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at less than the present cost. Our marketing system is cumbersome, unwieldy, wasteful and burdensome. (Applause.) The woman who orders her supplies over the telephone pays more money and gets less than the one who goes to market. I had the honor of speaking before the National Federation of Women’s Clubs at San Francisco on the first day of July. It was the greatest and most intelligent audience I ever faced. They were very enthusiastic and were quick to grasp the points as they were made. This great organization affiliated itself with the National Soil Fertility League, and when they did so we felt it brought to us the greatest assistance that could possibly come. I know of no organization of wider influence than the Women's Clubs of America. I have heard it said, if you want to get anything done to get a woman after it. (Applause.) We must re-direct our agriculture; we must raise our meat upon the farms. The ranges are gone. The silo, alfalfa and scientific methods make it possible for the farmer to carry at least twice as much stock upon his farm as he thinks he can carry. In the silo the feed is kept practically green and juicy. You get forty per cent. more out of your corn by putting it through the silo than by handling it in the old way. There is no reason why the cost of producing meat may not be reduced practically one-half. The farmer has given and is giving too much thought to how much he can get for what he raises. It is equally important that he raise more. If he wants 2,400 bushels of corn, it is better to raise it on forty acres with a yield of sixty bushels than to raise it on sixty acres with a yield of forty bushels. Our plan is to bring home to the farmer the best method that has been determined by the agricultural college and experiment station. We want to get the best results from year to year and at the same time build up the soil. This can be done and this is scientific farming. This is what the whole world needs. The colleges of agriculture and experiment stations have gathered a vast fund of knowledge, and if this were put into practical operation it would double the yield of our farms within a few years and give us a large surplus for export and bring money into the country. We would get richer and richer as the years go by. We would largely supply the world with food. Our position in the councils of nations would be paramount. When it comes to the question of peace or war, the country that has the money and the bread basket is ten times more potent than the nation that only has back of it battleships and armies. (Applause.) So I wish to emphasize that the success of this country rests primarily upon the scientific farming of our fields. Let us remember that no country ever became great and remained so that could not furnish its people with an ample food supply at a moderate cost. To that end we are securing legislation that will put the plan in operation. The Lever measure is a simple one, it creates no new administrative machinery; it simply carries to the farmer and puts to work the information and knowledge that the States and Federal Government have been gathering for fifty years. This whole matter may be likened to a great irrigating system. The United States Department of Agriculture is a dam, it has been gathering and has stored up the knowledge—the water. The colleges of agriculture are the main channels for reaching the various parts of the country; but so long as the water is back of the dam it is doing no good; so long as it remains in the main channels it is accomplishing nothing. What is needed is to get the water to the grass roots, or, in other words, our purpose is to get the information to the actual farmer—the man behind the plow. Fifty years ago Horace Greeley said, “Go West, young man, and grow up with the country.” If he were here today he would say go South and East, for that is the land of opportunity. In my judgment this Congress ought to meet next year somewhere in the South. That part of the land is entitled to recognition, and you will get a welcome such as you never had before. In conclusion, I wish to urge that you give us every possible support. We need it. It will help you and it will help us. Let us all work together for reviving agriculture. (Applause.)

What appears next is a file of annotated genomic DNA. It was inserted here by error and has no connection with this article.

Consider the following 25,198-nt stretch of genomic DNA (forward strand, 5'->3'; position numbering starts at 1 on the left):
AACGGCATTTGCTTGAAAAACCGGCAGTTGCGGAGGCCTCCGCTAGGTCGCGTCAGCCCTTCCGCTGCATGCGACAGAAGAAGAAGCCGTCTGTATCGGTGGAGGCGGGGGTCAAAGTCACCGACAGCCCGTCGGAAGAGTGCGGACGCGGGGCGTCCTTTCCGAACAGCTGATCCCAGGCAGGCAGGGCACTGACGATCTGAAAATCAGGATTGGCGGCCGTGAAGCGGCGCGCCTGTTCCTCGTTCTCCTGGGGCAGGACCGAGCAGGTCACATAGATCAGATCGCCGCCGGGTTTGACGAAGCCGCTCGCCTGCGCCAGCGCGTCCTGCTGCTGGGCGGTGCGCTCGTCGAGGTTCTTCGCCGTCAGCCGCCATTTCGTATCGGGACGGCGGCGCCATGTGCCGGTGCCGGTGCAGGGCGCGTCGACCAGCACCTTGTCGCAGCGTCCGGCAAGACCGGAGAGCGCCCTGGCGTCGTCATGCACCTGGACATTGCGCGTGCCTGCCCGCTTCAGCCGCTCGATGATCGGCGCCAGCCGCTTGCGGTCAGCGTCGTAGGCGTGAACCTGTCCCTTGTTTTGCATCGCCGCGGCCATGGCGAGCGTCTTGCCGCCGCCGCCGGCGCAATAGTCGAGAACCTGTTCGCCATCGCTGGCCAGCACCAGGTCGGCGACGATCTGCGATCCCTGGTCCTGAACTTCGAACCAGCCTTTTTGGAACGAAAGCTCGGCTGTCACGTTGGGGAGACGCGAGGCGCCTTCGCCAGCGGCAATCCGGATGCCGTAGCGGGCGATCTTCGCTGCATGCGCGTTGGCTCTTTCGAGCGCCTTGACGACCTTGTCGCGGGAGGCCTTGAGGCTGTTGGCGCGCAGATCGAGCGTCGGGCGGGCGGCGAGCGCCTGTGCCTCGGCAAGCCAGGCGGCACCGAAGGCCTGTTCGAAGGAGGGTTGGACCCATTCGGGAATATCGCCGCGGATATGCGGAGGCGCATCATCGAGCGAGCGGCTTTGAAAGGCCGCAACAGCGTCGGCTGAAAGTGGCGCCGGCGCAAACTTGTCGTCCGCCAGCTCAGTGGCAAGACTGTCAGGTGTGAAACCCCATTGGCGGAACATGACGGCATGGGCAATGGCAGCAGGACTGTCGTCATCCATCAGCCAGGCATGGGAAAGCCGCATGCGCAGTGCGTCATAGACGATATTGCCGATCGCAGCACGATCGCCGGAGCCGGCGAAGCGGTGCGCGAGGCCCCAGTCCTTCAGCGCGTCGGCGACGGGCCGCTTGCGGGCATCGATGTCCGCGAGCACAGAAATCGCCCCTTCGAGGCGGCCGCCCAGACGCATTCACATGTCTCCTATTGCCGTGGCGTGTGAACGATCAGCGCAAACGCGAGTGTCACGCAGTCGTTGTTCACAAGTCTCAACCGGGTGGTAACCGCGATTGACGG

(A woman in the audience): “Is it true that Congress is investigating this silo business and under the pure food law is it to be condemned Also, what must we do in Indiana to cultivate alfalfa'